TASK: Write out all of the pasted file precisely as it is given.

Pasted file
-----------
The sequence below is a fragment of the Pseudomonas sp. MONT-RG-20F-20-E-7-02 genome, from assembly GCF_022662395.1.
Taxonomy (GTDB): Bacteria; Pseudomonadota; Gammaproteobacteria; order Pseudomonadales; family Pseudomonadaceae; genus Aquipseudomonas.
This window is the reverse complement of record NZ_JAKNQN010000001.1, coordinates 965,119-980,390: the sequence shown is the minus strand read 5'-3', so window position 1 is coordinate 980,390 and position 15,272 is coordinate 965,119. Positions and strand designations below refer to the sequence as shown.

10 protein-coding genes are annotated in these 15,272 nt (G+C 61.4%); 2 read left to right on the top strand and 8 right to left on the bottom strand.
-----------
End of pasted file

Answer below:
The sequence below is a fragment of the Pseudomonas sp. MONT-RG-20F-20-E-7-02 genome, from assembly GCF_022662395.1.
Taxonomy (GTDB): Bacteria; Pseudomonadota; Gammaproteobacteria; order Pseudomonadales; family Pseudomonadaceae; genus Aquipseudomonas.
This window is the reverse complement of record NZ_JAKNQN010000001.1, coordinates 965,119-980,390: the sequence shown is the minus strand read 5'-3', so window position 1 is coordinate 980,390 and position 15,272 is coordinate 965,119. Positions and strand designations below refer to the sequence as shown.

10 protein-coding genes are annotated in these 15,272 nt (G+C 61.4%); 2 read left to right on the top strand and 8 right to left on the bottom strand.